A group calling itself the "Nusrat Front" claimed responsibility earlier this week for the blasts.  However, many analysts say claims of al-Qaida involvement have yet to be proven and may not be credible.

You May Like

Tired of Waiting, South Africans Demand Change ‘Now’

With chronic poverty and lack of basic services largely fueling recent xenophobic attacks, many in Rainbow Nation say it’s time for government to act More

Challenges Ahead for China's Development Plans in Pakistan

Planned $46 billion in energy and infrastructure investments in Pakistan are aimed at transforming the country into a regional hub for trade and investment More

Audio 'Forbidden City' Revisits Little Known Era of Asian-American Entertainment

Little-known chapter of entertainment history captured in 80s documentary is revisited in new digitally remastered format and book More

This forum has been closed.
Comment Sorting
by: Anonymous from: America
May 19, 2012 10:24 AM
No matter how many children that are tortured or women raped or families burned to death or Syrians murdered by the Assad Gangster Regime it will not change this reality. It is a matter of time before the brutal rule of the Assad family will come to an end. Whether by running away to another country, being hung from a gallows or dragged out of a sewer, the Assads will meet their end. Fake elections will not change this fact. You can’t pay hired killers when you run out of money. The cost of the uprising is draining the Syrian economy. When the money is gone, so will the power Assad has over the Syrian population.

Featured Videos

Your JavaScript is turned off or you have an old version of Adobe's Flash Player. Get the latest Flash player.
Study: Insecticide Damaging Wild Bee Populationsi
April 24, 2015 10:13 PM
A popular but controversial type of insecticide is damaging important wild bee populations, according to a new study. VOA’s Steve Baragona has more.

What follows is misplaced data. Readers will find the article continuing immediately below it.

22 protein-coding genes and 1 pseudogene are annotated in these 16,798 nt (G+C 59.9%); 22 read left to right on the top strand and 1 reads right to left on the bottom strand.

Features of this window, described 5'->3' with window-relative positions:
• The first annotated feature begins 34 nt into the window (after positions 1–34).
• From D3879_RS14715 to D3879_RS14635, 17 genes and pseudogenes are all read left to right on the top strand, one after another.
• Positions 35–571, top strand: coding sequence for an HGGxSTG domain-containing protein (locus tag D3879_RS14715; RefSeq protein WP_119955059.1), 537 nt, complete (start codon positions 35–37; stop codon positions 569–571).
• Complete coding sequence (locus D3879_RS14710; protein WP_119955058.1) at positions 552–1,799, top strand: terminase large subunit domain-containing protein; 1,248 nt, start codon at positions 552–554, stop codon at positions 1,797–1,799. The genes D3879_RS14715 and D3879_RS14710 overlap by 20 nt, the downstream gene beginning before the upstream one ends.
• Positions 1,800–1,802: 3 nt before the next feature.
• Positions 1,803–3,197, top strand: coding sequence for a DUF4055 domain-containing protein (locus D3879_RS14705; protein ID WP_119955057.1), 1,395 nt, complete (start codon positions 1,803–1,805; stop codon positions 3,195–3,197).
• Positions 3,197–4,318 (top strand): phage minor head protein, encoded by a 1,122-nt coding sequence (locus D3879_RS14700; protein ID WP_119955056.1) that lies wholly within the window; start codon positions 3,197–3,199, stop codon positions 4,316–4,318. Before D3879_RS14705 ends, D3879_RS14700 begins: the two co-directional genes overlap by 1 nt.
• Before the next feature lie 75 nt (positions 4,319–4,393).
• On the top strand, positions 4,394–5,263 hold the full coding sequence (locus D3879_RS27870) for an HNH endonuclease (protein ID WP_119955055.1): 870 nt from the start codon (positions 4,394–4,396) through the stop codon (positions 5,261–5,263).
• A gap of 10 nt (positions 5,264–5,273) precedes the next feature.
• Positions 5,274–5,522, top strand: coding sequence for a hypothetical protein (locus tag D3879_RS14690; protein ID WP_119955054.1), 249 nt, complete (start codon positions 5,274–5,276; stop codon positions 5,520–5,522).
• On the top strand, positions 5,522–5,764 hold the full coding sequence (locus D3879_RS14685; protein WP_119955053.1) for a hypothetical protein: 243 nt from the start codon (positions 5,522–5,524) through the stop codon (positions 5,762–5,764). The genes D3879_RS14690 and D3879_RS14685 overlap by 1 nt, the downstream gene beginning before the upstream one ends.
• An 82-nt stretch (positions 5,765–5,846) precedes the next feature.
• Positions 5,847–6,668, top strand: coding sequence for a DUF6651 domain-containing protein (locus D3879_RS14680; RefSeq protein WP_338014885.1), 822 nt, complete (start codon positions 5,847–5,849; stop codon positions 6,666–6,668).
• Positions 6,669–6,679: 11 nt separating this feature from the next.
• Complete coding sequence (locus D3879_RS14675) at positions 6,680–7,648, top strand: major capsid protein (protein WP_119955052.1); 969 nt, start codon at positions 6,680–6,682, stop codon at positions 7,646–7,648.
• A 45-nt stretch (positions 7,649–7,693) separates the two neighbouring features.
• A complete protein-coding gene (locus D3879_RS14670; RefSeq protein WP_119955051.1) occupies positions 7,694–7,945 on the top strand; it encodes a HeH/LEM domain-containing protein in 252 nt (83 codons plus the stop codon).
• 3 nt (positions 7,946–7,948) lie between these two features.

Video Study: Insecticide Damaging Wild Bee Populations

A popular but controversial type of insecticide is damaging important wild bee populations, according to a new study. VOA’s Steve Baragona has more.

Video Data Servers Could Heat Private Homes

As every computer owner knows, when their machines run a complex program they get pretty hot. In fact, cooling the processors can be expensive, especially when you're dealing with huge banks of computer servers. But what if that energy could heat private homes? VOA’s George Putic reports that a Dutch energy firm aims to do just that.

Video Cinema That Crosses Borders Showcased at Tribeca Film Festival

Among the nearly 100 feature length films being shown at this year’s Tribeca Film Festival in New York City are more than 20 documentaries and features with international appeal, from a film about a Congolese businessman in China, to documentaries shot in Pakistan and diaspora communities in the U.S., to a poetic look at disaffected South African youth. VOA’s Carolyn Weaver has more.

Video UN Confronts Threat of Young Radicals

The radicalization and recruitment of young people into Islamist extremist groups has become a growing challenge for governments worldwide. On Thursday, the U.N. Security Council heard from experts on the issue, which has become a potent threat to international peace and security. VOA’s Margaret Besheer reports.

Video Growing Numbers of Turks Discover Armenian Ancestry

In a climate of improved tolerance, growing numbers of people in Turkey are discovering their grandmothers were Armenian. Hundreds of thousands of Armenians escaped the mass deportations and slaughter of the early 1900's by forced conversion to Islam. Or, Armenian children were taken in by Turkish families and assimilated. Now their stories are increasingly being heard. Dorian Jones reports from Istanbul that the revelations are viewed as an important step.